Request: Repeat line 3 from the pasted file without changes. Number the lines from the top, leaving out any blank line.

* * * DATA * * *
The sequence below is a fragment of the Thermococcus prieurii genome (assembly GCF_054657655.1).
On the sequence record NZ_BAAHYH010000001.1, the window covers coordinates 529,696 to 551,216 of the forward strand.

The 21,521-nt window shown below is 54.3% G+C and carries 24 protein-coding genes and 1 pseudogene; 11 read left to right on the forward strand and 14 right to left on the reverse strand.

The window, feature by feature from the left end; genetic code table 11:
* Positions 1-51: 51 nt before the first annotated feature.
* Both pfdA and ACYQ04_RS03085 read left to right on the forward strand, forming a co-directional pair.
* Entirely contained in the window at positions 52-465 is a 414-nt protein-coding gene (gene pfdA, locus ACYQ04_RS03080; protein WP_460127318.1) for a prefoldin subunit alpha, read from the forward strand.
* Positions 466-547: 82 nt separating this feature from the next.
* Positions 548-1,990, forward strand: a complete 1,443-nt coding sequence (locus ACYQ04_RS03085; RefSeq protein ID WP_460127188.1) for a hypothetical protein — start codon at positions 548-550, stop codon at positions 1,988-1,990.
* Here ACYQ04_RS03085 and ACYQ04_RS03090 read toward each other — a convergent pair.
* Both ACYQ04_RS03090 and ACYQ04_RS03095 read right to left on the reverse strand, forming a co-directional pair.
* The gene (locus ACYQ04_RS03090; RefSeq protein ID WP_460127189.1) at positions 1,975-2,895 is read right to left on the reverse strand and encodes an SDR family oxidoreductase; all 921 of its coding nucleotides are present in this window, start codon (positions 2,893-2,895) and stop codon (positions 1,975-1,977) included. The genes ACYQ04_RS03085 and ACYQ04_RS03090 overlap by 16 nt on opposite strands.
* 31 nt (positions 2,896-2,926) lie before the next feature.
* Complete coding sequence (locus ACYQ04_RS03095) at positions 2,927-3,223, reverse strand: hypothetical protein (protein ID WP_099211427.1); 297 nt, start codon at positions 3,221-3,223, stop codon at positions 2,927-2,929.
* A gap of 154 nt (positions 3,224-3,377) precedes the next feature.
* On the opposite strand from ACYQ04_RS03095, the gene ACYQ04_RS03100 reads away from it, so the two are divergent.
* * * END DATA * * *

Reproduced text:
The 21,521-nt window shown below is 54.3% G+C and carries 24 protein-coding genes and 1 pseudogene; 11 read left to right on the forward strand and 14 right to left on the reverse strand.